McGrath-Studniarz, in contrast, focuses on the long-term needs of new nurses and their careers. “Over the past few years, there has been a lot of debate over whether the entry level for nurses should begin with a BSN. To advance your career in nursing, you are expected to have a higher degree or certification. Many new grads or interns feel pressure to seek a higher degree or certification. Going back to school shortly after becoming a new nurse was not the focus of new nurses in years past. It’s great that so many new nurses want to advance their career, but it shouldn’t be because they feel pressured to do so.”

Retaining New Nurses in Oncology

With the nursing shortage in mind, Walrafen and McGrath-Studniarz say that successful precepting can help a new nurse stay in the field of oncology. “I always share that the sky is the limit on experiences that an oncology nurse can be exposed to,” Walrafen says. “You can touch so many aspects of nursing—hematology, endocrine, orthopedics, metabolic—and caring for patients with cancer can provide you with a really broad picture of many systems. I also focus on the deep, personal experiences that oncology nurses live through caring for those with cancer. You will never feel more appreciated and if you watch your patients carefully, you learn how they maneuver through the trials of illness or end of life. You can develop an insight into life that I feel is unique to oncology nursing.” 

McGrath-Studniarz says that she also focuses on the emotional pull of oncology nursing. “We must protect new nurses who enter oncology by fostering and encouraging their passion for the specialty. Nurse preceptors must help new grads deal with the reality shock of becoming an RN. Students are somewhat sheltered from the negative aspects and realities of health care in nursing school, and the preceptor must help to ease the transition into practice. Also, death and dying is a part of being an oncology nurse, but it’s not discussed in depth in nursing school, so nurse preceptors must assess new nurses’s coping mechanisms and discuss them to avoid caregiver burnout.”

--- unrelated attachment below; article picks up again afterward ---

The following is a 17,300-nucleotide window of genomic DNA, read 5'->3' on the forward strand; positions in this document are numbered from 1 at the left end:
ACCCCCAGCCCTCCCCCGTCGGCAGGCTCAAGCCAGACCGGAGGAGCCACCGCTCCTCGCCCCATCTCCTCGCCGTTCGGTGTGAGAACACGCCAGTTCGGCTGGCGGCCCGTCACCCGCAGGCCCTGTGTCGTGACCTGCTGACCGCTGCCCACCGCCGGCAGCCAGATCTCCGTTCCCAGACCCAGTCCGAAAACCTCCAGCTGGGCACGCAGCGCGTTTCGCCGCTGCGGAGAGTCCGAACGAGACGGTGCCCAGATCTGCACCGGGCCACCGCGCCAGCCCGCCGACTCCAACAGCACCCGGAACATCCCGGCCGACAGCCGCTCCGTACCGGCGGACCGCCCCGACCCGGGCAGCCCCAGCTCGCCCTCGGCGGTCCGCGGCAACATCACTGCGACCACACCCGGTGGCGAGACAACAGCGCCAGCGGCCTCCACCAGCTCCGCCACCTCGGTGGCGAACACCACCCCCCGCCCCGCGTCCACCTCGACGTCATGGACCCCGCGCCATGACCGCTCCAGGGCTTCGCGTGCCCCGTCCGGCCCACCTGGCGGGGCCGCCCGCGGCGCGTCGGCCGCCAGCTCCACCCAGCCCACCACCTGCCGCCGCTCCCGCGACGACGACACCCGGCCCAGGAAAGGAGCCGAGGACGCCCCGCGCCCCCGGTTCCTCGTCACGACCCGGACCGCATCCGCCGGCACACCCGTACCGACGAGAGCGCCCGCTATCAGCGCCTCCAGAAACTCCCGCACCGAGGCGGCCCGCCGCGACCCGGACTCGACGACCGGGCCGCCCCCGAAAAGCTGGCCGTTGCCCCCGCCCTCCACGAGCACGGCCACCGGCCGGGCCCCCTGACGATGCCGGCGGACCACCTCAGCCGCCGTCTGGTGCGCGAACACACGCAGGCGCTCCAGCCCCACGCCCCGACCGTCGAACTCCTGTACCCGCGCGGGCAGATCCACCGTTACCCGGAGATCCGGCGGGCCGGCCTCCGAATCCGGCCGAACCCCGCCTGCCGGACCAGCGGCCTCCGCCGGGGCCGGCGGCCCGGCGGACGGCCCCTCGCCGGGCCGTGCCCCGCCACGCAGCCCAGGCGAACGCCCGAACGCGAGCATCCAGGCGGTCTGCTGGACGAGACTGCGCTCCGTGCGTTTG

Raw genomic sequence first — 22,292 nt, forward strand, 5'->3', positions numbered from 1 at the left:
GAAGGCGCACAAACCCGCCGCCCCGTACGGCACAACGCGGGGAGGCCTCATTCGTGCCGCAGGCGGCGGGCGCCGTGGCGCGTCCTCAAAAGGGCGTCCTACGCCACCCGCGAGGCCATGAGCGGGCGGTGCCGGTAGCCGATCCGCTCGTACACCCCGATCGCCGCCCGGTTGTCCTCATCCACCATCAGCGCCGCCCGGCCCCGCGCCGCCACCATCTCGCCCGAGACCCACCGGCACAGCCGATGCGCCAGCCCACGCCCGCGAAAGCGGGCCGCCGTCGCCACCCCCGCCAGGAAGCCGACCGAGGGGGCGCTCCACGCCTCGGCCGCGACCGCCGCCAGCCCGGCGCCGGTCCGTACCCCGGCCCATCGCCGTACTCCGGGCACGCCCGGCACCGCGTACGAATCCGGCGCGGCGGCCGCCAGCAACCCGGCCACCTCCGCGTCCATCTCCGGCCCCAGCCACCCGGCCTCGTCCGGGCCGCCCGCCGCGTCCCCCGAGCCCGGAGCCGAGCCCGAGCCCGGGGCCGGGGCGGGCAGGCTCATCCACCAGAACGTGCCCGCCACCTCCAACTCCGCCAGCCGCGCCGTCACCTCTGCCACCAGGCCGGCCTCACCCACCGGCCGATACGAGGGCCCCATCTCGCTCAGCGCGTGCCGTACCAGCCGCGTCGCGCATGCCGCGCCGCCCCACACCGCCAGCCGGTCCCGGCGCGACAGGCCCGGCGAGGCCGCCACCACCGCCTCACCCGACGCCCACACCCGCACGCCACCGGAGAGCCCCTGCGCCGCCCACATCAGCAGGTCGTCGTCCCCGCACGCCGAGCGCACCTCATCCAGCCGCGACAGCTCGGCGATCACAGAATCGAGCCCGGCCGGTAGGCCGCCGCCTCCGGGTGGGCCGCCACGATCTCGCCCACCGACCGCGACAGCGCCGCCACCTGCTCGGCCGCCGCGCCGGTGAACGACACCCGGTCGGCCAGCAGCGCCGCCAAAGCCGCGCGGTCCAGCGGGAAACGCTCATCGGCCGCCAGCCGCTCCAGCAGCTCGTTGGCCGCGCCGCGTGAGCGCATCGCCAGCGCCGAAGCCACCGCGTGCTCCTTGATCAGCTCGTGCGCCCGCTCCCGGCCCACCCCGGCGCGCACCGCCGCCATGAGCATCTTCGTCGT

What Makes a Successful Oncology Nurse Preceptor?

Walrafen says that a preceptor should be 

  • A good clinician who demonstrates both the art and science of nursing
  • A nurse who offers the rationale for the action and is on top of best practice and evidence-based interventions
  • A nurse who recognizes when to literally stop everything else and sit down when a patient needs another’s caring and presence
  • A nurse who shows that it’s okay to not know the answer as long as you know where or who can help you get the answer

Similarly, McGrath-Studniarz says that preceptors must be “resourceful, encouraging, supportive, a great communicator, an active listener, and an advocate. They also need to have a good sense of humor. They must be respectful of new grads, because they are now colleagues. This is hard sometimes, but a successful preceptor must also know when to let go and let the new nurse become autonomous, but still be there if needed.” 

Walrafen finds precepting highly motivating: “There’s nothing more rewarding than precepting a student and then having them return to your unit for a job because they saw the beauty of oncology nursing.” 

McGrath-Studniarz agrees. “The most rewarding experience is seeing new nurses who started out as shy and unsure and become self-confident and competent, knowing that I’ve helped them to see and to reach their full potential. It is always a great feeling to see a nurse you’ve precepted go on to become a preceptor, too.”

You Tell Us! How did you get through your first year as an oncology nurse? Tell us your story in the comments.